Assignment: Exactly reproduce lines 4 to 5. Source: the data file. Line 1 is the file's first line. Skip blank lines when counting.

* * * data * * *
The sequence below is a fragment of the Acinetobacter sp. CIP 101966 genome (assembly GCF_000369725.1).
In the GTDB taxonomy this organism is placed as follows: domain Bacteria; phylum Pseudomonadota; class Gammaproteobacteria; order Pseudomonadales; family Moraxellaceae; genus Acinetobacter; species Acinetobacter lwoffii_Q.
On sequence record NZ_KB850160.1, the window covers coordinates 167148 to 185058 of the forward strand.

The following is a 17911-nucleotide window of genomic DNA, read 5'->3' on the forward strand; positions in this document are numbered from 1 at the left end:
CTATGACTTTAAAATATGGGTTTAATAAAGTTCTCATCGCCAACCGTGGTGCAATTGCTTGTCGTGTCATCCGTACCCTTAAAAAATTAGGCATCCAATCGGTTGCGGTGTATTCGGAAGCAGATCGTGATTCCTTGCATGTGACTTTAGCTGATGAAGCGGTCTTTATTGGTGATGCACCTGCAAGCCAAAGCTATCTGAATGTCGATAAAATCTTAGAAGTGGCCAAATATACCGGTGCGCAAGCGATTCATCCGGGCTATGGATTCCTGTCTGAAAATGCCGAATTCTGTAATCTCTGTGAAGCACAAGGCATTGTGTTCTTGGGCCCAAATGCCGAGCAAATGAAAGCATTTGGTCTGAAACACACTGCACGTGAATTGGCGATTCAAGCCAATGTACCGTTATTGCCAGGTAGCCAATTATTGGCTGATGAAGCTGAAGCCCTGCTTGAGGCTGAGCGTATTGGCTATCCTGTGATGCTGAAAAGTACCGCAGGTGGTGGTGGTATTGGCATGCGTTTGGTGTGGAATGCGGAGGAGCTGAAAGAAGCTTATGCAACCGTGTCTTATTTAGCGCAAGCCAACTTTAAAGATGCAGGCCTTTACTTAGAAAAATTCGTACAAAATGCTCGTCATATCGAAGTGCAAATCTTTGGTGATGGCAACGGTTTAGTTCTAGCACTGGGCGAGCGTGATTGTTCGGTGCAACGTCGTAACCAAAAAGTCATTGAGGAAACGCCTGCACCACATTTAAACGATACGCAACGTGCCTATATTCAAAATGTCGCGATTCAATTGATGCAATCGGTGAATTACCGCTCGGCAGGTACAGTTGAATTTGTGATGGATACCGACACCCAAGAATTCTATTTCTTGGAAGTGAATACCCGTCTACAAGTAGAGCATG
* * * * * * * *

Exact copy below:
The following is a 17911-nucleotide window of genomic DNA, read 5'->3' on the forward strand; positions in this document are numbered from 1 at the left end:
CTATGACTTTAAAATATGGGTTTAATAAAGTTCTCATCGCCAACCGTGGTGCAATTGCTTGTCGTGTCATCCGTACCCTTAAAAAATTAGGCATCCAATCGGTTGCGGTGTATTCGGAAGCAGATCGTGATTCCTTGCATGTGACTTTAGCTGATGAAGCGGTCTTTATTGGTGATGCACCTGCAAGCCAAAGCTATCTGAATGTCGATAAAATCTTAGAAGTGGCCAAATATACCGGTGCGCAAGCGATTCATCCGGGCTATGGATTCCTGTCTGAAAATGCCGAATTCTGTAATCTCTGTGAAGCACAAGGCATTGTGTTCTTGGGCCCAAATGCCGAGCAAATGAAAGCATTTGGTCTGAAACACACTGCACGTGAATTGGCGATTCAAGCCAATGTACCGTTATTGCCAGGTAGCCAATTATTGGCTGATGAAGCTGAAGCCCTGCTTGAGGCTGAGCGTATTGGCTATCCTGTGATGCTGAAAAGTACCGCAGGTGGTGGTGGTATTGGCATGCGTTTGGTGTGGAATGCGGAGGAGCTGAAAGAAGCTTATGCAACCGTGTCTTATTTAGCGCAAGCCAACTTTAAAGATGCAGGCCTTTACTTAGAAAAATTCGTACAAAATGCTCGTCATATCGAAGTGCAAATCTTTGGTGATGGCAACGGTTTAGTTCTAGCACTGGGCGAGCGTGATTGTTCGGTGCAACGTCGTAACCAAAAAGTCATTGAGGAAACGCCTGCACCACATTTAAACGATACGCAACGTGCCTATATTCAAAATGTCGCGATTCAATTGATGCAATCGGTGAATTACCGCTCGGCAGGTACAGTTGAATTTGTGATGGATACCGACACCCAAGAATTCTATTTCTTGGAAGTGAATACCCGTCTACAAGTAGAGCATG